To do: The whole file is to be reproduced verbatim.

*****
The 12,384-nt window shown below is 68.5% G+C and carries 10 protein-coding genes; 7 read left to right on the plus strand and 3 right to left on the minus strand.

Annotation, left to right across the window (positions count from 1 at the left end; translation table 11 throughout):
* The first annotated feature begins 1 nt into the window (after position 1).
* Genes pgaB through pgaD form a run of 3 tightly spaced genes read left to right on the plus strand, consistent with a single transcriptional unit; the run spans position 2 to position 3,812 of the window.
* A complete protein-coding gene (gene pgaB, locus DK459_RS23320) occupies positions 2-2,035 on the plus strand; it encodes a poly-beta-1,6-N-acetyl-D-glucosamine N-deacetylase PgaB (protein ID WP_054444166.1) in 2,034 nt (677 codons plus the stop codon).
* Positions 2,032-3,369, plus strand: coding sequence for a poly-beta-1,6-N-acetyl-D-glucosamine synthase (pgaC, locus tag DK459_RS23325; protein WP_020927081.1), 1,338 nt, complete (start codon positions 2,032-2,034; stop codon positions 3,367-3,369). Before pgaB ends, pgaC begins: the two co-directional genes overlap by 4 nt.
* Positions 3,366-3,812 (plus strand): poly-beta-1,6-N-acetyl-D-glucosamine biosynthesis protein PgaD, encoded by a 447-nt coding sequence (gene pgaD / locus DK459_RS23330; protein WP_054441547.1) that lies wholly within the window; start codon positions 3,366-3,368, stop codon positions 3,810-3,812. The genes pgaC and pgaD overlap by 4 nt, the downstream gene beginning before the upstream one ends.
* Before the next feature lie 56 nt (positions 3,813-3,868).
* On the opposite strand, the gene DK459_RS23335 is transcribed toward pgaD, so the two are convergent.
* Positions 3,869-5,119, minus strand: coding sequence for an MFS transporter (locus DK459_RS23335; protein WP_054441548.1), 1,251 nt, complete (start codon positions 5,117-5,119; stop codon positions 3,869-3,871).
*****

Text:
The 12,384-nt window shown below is 68.5% G+C and carries 10 protein-coding genes; 7 read left to right on the plus strand and 3 right to left on the minus strand.

Annotation, left to right across the window (positions count from 1 at the left end; translation table 11 throughout):
* The first annotated feature begins 1 nt into the window (after position 1).
* Genes pgaB through pgaD form a run of 3 tightly spaced genes read left to right on the plus strand, consistent with a single transcriptional unit; the run spans position 2 to position 3,812 of the window.
* A complete protein-coding gene (gene pgaB, locus DK459_RS23320) occupies positions 2-2,035 on the plus strand; it encodes a poly-beta-1,6-N-acetyl-D-glucosamine N-deacetylase PgaB (protein ID WP_054444166.1) in 2,034 nt (677 codons plus the stop codon).
* Positions 2,032-3,369, plus strand: coding sequence for a poly-beta-1,6-N-acetyl-D-glucosamine synthase (pgaC, locus tag DK459_RS23325; protein WP_020927081.1), 1,338 nt, complete (start codon positions 2,032-2,034; stop codon positions 3,367-3,369). Before pgaB ends, pgaC begins: the two co-directional genes overlap by 4 nt.
* Positions 3,366-3,812 (plus strand): poly-beta-1,6-N-acetyl-D-glucosamine biosynthesis protein PgaD, encoded by a 447-nt coding sequence (gene pgaD / locus DK459_RS23330; protein WP_054441547.1) that lies wholly within the window; start codon positions 3,366-3,368, stop codon positions 3,810-3,812. The genes pgaC and pgaD overlap by 4 nt, the downstream gene beginning before the upstream one ends.
* Before the next feature lie 56 nt (positions 3,813-3,868).
* On the opposite strand, the gene DK459_RS23335 is transcribed toward pgaD, so the two are convergent.
* Positions 3,869-5,119, minus strand: coding sequence for an MFS transporter (locus DK459_RS23335; protein WP_054441548.1), 1,251 nt, complete (start codon positions 5,117-5,119; stop codon positions 3,869-3,871).